the target with maximum possible energy. In practice this is achieved as follows (for example DE-AS No. 19 10 779). By means of appropriate shaping of the insert it is broken down to several small particles, the so-called "jet" and into one or more
large particles, the so-called "ram". This insert, for example, is shaped in the manner of a round roof. A smaller number of larger oblong particles should also be produced by virtue of the fact that the round roof shaped disk features a concentric
predetermined breaking point.
The desire to build oblong projectiles of large mass which incorporate on the one hand favorable flight properties, on the other hand correspondingly high impact energy, has led to consideration of forming the insert from a composite material,
consisting, for example, in its center of a relatively heavy material, steel over most of its area and aluminum in the edge region. With the appropriate layout of the explosive contents this insert can be formed into a single longitudinal projectile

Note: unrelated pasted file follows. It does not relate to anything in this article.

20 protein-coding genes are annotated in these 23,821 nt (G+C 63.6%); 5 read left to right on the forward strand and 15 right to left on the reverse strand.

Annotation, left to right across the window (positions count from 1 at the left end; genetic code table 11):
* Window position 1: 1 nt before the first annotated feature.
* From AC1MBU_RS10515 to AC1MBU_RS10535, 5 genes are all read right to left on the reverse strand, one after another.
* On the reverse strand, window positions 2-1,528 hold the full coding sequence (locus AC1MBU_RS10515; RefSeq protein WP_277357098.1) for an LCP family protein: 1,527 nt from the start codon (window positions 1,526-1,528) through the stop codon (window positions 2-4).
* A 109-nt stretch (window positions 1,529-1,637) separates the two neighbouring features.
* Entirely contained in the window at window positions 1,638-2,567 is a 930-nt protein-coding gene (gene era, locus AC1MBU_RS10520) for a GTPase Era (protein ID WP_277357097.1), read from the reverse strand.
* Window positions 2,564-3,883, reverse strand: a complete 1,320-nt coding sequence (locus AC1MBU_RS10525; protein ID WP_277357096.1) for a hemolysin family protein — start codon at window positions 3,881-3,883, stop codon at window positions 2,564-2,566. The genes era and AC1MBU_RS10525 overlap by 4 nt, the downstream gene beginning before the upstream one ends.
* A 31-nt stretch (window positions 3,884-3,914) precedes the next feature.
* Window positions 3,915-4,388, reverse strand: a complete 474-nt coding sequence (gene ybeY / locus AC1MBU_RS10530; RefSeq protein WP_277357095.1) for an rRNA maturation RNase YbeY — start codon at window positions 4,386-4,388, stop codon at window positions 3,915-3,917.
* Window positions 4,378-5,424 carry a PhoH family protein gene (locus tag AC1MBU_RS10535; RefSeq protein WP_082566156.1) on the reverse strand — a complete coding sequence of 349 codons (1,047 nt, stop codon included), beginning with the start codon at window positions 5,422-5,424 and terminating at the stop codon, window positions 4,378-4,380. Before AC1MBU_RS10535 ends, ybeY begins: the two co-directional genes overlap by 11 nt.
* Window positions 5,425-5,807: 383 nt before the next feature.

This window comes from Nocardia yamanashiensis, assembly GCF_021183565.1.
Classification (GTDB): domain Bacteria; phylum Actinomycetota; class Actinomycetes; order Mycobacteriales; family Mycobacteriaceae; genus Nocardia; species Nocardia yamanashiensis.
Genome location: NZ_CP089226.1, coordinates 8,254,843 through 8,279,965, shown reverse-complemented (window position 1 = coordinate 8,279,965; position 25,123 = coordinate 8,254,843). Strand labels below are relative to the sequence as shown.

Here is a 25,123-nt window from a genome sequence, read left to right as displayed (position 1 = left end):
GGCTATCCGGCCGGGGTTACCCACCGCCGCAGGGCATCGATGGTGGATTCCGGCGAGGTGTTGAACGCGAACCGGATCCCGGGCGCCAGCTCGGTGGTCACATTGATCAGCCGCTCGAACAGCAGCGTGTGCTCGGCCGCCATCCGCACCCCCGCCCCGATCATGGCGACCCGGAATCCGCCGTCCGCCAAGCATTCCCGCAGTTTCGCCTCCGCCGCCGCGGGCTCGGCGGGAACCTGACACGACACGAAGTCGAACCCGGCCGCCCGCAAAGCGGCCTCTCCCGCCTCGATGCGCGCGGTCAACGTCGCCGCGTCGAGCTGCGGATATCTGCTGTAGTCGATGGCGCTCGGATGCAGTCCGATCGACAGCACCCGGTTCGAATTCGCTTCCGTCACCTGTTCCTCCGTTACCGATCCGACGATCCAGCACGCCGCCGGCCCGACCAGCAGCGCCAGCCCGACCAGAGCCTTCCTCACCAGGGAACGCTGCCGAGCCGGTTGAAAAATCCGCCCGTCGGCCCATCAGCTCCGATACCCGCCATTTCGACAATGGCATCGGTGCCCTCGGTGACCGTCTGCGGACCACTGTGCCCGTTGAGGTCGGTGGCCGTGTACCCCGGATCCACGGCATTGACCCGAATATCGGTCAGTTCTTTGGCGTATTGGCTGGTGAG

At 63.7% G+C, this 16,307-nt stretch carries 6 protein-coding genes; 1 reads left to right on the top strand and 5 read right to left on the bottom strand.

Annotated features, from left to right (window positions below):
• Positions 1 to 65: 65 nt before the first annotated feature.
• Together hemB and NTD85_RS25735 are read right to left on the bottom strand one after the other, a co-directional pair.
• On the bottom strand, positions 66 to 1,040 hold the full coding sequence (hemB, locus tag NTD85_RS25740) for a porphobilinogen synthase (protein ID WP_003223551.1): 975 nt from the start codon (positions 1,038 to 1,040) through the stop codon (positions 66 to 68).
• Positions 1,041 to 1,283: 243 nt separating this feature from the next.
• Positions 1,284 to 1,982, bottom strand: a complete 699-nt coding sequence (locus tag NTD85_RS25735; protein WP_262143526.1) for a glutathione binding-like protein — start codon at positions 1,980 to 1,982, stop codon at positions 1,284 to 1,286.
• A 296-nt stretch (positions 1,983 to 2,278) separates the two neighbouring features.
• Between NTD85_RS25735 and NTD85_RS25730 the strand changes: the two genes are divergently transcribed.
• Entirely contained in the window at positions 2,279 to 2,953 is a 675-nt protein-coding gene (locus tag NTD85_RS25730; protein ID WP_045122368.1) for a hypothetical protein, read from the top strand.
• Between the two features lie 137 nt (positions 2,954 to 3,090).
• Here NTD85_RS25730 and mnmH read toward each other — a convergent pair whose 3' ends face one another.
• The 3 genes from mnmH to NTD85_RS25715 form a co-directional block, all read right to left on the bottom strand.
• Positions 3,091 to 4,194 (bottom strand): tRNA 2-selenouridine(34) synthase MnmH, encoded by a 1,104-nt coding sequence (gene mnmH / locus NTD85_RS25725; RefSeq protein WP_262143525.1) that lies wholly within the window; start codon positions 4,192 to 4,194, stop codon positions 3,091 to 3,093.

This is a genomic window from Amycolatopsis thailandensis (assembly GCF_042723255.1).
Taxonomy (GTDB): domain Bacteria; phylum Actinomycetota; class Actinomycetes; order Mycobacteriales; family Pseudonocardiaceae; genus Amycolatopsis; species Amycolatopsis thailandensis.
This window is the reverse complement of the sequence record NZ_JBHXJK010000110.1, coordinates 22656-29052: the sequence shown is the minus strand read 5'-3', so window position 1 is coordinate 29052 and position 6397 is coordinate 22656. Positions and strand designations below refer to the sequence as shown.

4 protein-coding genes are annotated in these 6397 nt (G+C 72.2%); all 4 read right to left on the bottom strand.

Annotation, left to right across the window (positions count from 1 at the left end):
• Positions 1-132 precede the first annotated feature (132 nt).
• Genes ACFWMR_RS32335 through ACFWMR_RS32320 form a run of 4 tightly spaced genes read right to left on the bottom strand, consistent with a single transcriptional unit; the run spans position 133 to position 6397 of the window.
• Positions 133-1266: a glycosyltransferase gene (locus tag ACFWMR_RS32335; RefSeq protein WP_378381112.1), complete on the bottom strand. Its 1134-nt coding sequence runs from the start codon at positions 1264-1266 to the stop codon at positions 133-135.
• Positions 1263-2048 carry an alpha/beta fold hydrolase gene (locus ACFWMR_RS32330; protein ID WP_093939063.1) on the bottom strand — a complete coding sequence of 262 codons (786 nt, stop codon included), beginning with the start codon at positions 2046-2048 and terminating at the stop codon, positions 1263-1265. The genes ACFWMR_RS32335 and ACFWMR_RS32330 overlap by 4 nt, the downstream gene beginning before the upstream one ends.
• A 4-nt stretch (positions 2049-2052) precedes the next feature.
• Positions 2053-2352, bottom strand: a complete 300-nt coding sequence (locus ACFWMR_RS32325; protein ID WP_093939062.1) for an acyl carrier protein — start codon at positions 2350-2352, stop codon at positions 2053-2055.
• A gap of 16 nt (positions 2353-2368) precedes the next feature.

similar to a bullet, e.g., it features a rounded nose, and a following cylindrical or slightly conical oblong section. The tail of this projectile is disk shaped. This projectile flies in a satisfactory manner to the target, however does not exhibit
great impact energy since the air resistance is unfavorable due to the disk-like tail and thus the projectile loses a considerable amount of velocity in flight.
The aim underlying the invention resides in providing an arrangement of the aforementioned type such that explosive projectiles are produced with faultless and reproducible flight properties and which strike the target in an optimum configuration
with small loss of velocity.
This is achieved as follows. The insert and/or the explosive contents and/or the fuse in their external region and/or the casing on a jacket thereof include at least three inhomogeneities arranged on a circle at a distance from the axis of the